- Accidental Creative
- Adapting to Web Standards: CSS and Ajax for Big Sites
- Art of Non-Conformity
- Art of Readable Code
- Back to the User: Creating User-Focused Web Sites
- Beginning PHP6, Apache, MySQL Web Development
- Books to Read
- Born For This
- Complete E-Commerce Book
- Core PHP Programming
- CSS3: Pushing the Limits
- Dealing with Difficult People
- Defensive Design for the Web
- Deliver First Class Web sites
- Design for Hackers: Reverse-Engineering Beauty
- Designing Web Interfaces
- Designing Web sites that Work: Usability for the Web
- Designing with Progressive Enhancement
- Developing Large Web Applications
- Eat That Frog
- Economics of Software Quality
- Elements of User Experience
- Extending Bootstrap
- Flexible Web Design
- Flexible Web Layouts
- jQuery Pocket Reference
- Letting Go of the Words
- Manage Your Day to Day
- Official Ubuntu Book
- Organized Home
- PHP In a NutShell
- PHP Refactoring
- PHP5 CMS Framework Development
- PHP6 and MySQL Bible
- Responsive Web Design
- Responsive Web Design with HTML and CSS3
- Rules of Thumb
- Saleable Software
- Securing PHP Web Applications
- Seed Underground
- Simple and Usable Web, Mobile and Interaction Design
- Smart Organizing
- Submit Now: Designing Persuasive Web sites
- The Life-changing Magic of Tidying up
- Web site Usability
- Web Site Usability: A Designer's Guide
- Web Word Wizardy
- Work for Money, Design for Love
Information = content
A Web site should:
- answer a question or help complete a task
- easy to find and understand
- accurate, up to date, and credible
People skim, they do not read, Why?
- too busy
- trying to answer a question
- trying to do a task
- there is so much on the web that we only have time to be quick
Good web writing is a conversation. It answers questions and lets people grab and go.
Setup scenarios and personas to help understand your audience.
Read just the headings on the page - does it make sense.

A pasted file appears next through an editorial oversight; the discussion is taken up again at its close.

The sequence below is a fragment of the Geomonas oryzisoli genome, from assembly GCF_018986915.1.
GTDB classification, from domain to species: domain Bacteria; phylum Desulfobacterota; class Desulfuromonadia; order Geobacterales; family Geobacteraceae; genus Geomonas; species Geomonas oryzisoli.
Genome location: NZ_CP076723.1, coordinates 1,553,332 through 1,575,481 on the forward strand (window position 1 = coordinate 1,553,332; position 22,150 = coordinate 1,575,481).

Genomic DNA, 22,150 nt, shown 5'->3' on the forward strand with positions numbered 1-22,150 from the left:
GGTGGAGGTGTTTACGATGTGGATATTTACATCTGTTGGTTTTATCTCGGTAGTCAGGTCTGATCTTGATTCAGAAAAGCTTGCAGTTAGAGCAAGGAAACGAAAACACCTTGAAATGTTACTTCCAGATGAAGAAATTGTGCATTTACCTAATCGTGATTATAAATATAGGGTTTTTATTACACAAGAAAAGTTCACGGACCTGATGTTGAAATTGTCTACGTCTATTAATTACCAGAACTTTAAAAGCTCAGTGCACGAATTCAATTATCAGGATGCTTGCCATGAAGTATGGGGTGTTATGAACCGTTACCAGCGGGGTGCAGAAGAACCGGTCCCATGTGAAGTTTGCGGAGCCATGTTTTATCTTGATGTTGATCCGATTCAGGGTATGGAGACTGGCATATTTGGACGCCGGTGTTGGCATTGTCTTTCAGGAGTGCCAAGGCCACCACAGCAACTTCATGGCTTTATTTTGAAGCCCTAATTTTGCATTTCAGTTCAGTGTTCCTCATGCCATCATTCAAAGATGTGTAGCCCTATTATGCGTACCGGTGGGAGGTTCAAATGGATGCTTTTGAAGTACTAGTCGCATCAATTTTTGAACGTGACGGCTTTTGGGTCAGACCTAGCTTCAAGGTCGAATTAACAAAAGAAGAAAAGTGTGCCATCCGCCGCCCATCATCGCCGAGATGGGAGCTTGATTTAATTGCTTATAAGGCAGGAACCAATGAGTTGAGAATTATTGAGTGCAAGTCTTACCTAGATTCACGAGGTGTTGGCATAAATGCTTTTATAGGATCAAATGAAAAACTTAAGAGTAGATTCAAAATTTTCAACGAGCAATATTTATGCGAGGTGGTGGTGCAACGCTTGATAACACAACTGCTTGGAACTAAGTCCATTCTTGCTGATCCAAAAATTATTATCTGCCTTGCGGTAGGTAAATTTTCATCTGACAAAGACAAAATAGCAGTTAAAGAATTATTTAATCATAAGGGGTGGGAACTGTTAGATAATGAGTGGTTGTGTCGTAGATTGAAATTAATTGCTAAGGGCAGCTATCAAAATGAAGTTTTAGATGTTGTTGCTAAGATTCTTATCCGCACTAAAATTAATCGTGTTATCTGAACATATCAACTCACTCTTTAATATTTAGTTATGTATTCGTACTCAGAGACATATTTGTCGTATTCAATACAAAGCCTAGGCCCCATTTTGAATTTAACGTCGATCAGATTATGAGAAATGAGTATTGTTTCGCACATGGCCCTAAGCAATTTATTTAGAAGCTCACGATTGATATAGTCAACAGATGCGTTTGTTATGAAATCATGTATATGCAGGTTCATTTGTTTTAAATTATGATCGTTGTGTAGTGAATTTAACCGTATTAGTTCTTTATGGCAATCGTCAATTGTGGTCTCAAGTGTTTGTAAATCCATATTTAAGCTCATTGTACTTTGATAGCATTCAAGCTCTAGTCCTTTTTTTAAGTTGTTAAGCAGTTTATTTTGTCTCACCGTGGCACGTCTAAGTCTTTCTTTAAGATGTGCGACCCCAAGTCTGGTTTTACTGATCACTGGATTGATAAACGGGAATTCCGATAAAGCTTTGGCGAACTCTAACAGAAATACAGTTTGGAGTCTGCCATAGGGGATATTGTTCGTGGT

Things to Do
- Put important forms on the home page.
- Put the forms high up on the page.
- Put your search box at the top of your page.
- A well designed page should tell you what to do without reading.
- Divide web content by task; by questions people ask; type of info.
- Writing in inverted pyramid style - most important at the top.
- Reloading a page is hard for screen readers. Show/hide is better because there is no reload.
- Make page elements obvious using patterns and alignment.
- Keep headings from floating; put headings close to the text
- People prefer sans serif on the web.
- Always provide good contrast between text and background colour
Links can be embedded in the text but if you want people to finish reading, put the links at the end.
Make visited links change colour.
Read the writing. Check your links. Check your facts.
Use a consistent set of words (don't overuse the thesaurus).
Get feedback or have someone else read it.
Use style guide for consistency.
Why use lists?
- Lists put active space around each item so people can skim.
- Tables take away words that are not necessary so people can easily scan.
- Use bullets that match the site but don't make people wonder if bullets have more meaning that they do.
Keep same sentence structure for list items
Present instructions as steps (even complex instructions)
- Headings are the outline of your page
- Headings can be the questions visitors ask..
- Use action phrases in headings for instructions.
- Use parallelism in your head. i.e. be consistent in your wording style
- Use illustrations/pictures to help people visualize quantities and dimensions.
- Use tables for comparing numbers
- Use tables for series, of if, then sentences (left column)
- Do not put same page links in left column navigation.
- Same page links belong under the page title.
Let your writing rest before posting.
Letting Go of the Words - Janice Redish
2007: Morgan Kaufman Publishers, New York
These are notes I made after reading this book. See more book notes
Just to let you know, this page was last updated Wednesday, Mar 21 18